Daimler’s Smart will focus on electric vehicles exclusively in North America

The adorable little Smart cars you see on North American roads from here on out will likely be primarily electric, as the company has decided to cease sales of its gas-powered Fortwo and Fortwo Cabrio in the U.S. and Canada from 2017 on.

It sounds like the decision has less to do with overwhelming demand for electric Smart cars, however, and more to do with the North American market’s tremendous preference for crossovers, SUVs and larger vehicles, all of which remained resilient categories in a year that was challenging for consumer car sales for many manfacturers. The micro segment, where the Fortwo remains one of only a few options, did not fare well in 2016, with Fortwo selling only just over 6,000 units in total for the year, as Roadshow notes.

The EV versions of the cars didn’t make up a huge percentage of those sales, either, according to Automotive News, comprising only 25 percent of sales in 2014. But the EV strategy with Smart is more about maintaining a foothold in what could become the next big market – and restricting options could drive more customers interested in the Smart lineup to begin with to go for the zero emission options that remain.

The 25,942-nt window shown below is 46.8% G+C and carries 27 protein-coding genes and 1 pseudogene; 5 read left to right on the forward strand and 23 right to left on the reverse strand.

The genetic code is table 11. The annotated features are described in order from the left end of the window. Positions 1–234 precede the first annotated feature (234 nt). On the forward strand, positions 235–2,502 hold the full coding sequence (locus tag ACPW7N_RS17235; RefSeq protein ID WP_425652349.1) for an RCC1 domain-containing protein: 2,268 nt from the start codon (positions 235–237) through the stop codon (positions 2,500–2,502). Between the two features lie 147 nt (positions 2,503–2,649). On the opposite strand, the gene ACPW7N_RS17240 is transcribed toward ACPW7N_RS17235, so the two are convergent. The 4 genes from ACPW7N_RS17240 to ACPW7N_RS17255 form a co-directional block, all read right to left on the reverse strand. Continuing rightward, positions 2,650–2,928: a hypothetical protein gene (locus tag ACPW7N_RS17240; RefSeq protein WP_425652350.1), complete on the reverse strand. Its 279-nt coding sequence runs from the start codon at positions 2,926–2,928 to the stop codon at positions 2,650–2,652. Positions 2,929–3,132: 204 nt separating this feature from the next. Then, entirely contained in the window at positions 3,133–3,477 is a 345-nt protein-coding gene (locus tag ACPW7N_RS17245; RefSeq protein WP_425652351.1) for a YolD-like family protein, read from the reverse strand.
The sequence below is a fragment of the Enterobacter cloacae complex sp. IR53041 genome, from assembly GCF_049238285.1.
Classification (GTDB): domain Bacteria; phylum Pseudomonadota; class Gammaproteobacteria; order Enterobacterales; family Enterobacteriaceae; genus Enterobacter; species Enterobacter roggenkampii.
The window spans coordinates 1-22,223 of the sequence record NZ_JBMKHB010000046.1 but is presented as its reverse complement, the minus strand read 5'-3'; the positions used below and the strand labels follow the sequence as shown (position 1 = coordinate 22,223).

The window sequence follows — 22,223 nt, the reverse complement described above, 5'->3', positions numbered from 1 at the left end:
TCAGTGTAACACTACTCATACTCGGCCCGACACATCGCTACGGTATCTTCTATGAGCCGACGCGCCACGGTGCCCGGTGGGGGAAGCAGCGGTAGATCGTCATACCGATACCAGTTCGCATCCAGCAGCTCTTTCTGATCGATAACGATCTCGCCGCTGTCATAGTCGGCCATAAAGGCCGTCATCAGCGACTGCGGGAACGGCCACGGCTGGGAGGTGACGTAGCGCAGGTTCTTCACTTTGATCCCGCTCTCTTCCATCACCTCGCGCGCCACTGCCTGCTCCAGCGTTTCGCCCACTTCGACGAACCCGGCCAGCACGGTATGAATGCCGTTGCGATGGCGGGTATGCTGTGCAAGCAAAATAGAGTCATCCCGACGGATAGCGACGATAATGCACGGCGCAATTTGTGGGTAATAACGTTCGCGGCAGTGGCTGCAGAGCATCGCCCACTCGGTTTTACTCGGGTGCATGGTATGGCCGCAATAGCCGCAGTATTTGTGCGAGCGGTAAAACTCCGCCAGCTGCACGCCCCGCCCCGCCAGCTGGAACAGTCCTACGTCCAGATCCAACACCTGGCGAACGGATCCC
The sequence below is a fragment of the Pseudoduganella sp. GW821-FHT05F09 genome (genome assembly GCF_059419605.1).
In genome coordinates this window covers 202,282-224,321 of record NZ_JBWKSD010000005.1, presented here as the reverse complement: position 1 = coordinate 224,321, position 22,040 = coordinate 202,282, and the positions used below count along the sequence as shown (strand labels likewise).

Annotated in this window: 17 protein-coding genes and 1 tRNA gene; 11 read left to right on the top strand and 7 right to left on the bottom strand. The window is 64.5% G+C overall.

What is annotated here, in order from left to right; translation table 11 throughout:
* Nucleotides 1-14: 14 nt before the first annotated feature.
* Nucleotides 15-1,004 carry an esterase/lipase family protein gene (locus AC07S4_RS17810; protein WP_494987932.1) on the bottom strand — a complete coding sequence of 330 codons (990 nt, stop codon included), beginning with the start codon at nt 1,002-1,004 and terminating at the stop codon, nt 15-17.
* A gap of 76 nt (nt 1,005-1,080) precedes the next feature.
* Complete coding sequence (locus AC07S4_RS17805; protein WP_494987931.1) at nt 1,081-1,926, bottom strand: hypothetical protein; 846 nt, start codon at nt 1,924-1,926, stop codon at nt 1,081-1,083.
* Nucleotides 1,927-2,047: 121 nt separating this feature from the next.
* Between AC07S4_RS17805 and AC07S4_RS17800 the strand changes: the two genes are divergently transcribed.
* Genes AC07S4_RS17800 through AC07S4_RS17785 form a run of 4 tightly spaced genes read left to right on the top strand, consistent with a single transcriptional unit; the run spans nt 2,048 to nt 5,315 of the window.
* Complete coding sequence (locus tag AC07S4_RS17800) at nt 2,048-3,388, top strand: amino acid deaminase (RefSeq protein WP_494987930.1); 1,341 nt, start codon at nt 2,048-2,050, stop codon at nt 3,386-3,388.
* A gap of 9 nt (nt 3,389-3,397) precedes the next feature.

As a city runabout and second car, Smart’s Fortwo with an electric powertrain make a ton of sense, with an estimated range of 76 miles in regular city driving conditions. Still, this could also just be the first step in a general end of the line move for Smart in North America, especially if buyer habits continue to trend towards crossovers and trucks.